CULVER CITY, CA — Colorworks recently provided picture restoration and re-mastering services for a new 4K version of Ivan Reitman’s 1984 comedy classic, Ghostbusters. Sony Pictures re-released the feature over the Labor Day weekend to theaters across the US and Canada in celebration of the film’s 30th anniversary. Sony Pictures Home Entertainment will release the restored film in a 30th Anniversary Blu-ray special edition on September 16.
Ghostbusters stars Bill Murray, Dan Aykroyd and Harold Ramis as the principals of a ghost removal service. After struggling to get on their feet, they are summoned to investigate the strange happenings in a Central Park West apartment. What they discover is that all of Manhattan is being besieged by ghosts and other worldly demons through a portal in the building.
Restoration at Colorworks began by scanning the original 35mm camera negative at 4K. Scanned elements then went through a 4K restoration and color grading process, resulting in a new 4K master. Extreme care and attention was employed to restore the film.
“As with all restoration projects, our goal was to reflect what was shot and the intent of the filmmakers,” explains Rita Belda, Sony Pictures Entertainment’s VP of asset management, film restoration and digital mastering.
The restored 4K version, she notes, exhibits a level of image clarity and color fidelity that has not been seen before. “You see more detail in the backgrounds, in skin and hair,” she points out. Sony Pictures Entertainment technical specialist James Owsley oversaw the restoration. Colorworks’ Christian Lamie was the restoration colorist.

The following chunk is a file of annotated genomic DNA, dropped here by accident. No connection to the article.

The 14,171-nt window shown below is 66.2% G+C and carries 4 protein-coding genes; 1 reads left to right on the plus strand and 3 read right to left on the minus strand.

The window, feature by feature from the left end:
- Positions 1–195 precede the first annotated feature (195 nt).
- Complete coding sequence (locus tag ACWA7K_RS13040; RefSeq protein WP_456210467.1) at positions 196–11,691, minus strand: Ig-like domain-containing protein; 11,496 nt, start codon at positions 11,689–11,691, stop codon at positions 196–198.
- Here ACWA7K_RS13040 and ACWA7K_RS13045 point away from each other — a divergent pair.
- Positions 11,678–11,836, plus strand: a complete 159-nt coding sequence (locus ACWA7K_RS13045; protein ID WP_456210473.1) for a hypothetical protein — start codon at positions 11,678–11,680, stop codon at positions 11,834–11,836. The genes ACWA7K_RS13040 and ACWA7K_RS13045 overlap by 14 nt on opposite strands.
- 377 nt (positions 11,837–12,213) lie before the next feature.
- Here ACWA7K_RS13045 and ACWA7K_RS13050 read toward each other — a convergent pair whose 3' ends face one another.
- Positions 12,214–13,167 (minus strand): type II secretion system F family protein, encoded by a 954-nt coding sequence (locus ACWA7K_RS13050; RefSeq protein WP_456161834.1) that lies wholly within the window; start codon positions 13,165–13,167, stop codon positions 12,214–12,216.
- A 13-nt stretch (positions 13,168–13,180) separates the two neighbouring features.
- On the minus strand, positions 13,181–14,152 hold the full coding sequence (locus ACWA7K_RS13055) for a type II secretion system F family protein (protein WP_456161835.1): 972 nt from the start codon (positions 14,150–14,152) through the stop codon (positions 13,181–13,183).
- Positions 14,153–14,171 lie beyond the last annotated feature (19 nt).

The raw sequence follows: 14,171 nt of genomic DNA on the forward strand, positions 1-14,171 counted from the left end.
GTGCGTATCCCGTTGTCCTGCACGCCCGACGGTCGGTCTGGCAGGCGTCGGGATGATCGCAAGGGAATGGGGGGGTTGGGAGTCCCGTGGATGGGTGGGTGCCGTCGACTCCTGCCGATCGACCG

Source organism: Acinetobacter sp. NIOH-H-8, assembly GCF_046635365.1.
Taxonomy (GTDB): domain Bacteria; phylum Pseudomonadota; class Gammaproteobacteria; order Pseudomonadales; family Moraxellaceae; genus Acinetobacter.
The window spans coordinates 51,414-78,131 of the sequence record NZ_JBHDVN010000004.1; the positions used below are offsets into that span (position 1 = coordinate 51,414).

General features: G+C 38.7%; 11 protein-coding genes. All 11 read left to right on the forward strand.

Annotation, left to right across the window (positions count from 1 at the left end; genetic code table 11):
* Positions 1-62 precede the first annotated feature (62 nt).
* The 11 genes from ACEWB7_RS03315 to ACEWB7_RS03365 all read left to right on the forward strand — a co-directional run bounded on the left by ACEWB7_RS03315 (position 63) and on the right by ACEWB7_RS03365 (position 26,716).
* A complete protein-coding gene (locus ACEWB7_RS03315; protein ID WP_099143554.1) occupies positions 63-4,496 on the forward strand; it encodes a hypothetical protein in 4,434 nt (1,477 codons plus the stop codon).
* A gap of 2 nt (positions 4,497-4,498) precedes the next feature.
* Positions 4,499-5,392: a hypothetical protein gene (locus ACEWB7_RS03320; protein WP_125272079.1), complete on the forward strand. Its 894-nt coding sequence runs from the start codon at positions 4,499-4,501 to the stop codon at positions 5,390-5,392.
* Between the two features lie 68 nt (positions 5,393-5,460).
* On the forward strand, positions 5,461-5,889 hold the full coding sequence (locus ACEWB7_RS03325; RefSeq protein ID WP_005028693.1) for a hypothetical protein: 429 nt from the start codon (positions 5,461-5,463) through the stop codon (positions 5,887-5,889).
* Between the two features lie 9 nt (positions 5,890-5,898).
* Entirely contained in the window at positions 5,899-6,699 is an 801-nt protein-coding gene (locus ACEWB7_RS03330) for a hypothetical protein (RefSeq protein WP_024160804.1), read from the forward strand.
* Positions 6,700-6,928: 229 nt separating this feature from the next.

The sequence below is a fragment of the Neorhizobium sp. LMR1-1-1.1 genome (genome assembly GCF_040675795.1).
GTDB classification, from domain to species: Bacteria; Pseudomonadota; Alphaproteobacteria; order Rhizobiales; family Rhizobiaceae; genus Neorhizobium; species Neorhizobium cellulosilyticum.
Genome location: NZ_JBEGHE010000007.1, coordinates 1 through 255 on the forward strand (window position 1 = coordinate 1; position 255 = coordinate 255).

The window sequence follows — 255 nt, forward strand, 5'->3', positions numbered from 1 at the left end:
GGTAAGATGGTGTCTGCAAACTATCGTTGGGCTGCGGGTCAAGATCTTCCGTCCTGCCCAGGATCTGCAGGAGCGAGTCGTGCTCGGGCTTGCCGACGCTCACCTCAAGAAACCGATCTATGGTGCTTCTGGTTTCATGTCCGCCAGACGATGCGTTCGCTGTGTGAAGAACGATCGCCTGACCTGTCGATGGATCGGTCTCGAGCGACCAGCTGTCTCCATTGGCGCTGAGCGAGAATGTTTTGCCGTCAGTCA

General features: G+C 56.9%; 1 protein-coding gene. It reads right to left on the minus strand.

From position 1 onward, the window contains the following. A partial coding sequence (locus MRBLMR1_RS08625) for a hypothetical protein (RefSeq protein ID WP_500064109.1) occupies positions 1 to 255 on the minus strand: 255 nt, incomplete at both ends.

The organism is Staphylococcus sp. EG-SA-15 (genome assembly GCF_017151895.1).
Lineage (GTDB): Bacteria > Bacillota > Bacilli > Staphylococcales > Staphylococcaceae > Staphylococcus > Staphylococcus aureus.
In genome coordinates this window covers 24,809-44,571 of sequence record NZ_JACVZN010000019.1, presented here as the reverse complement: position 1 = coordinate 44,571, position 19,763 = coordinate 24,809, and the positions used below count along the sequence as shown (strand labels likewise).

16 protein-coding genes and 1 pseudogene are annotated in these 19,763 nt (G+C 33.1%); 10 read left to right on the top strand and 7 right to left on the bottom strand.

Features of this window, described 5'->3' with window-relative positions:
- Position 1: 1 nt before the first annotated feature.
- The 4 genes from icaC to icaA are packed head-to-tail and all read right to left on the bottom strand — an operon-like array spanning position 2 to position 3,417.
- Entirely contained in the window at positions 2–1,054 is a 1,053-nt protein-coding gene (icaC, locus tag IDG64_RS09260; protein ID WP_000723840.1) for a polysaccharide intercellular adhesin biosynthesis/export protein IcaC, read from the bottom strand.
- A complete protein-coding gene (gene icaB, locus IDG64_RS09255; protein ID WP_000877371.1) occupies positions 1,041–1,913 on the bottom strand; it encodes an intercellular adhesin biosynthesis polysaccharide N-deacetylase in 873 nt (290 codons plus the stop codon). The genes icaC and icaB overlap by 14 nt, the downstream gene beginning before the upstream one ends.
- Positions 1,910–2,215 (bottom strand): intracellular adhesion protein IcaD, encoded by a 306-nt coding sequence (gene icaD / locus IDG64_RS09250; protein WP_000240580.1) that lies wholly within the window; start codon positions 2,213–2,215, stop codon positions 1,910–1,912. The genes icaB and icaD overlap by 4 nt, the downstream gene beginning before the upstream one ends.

“The negative was in very good shape for a 30-year-old film,” Belda recalls. “Still, dirt and damage had to be removed to restore the film to a pristine state. 4K takes you much closer to both the details and the defects.”
“Taking advantage of 4K technology, we were able to go back to the source photography — the original negative — to access the artistry and craftsmanship that filmmakers used in creating this timeless entertainment,” says Owsley. “The 4K scanning allowed us to use all the imaging and information that were in the original film to provide a viewing experience even better for today’s audience than those who saw the film on opening night 30 years ago.”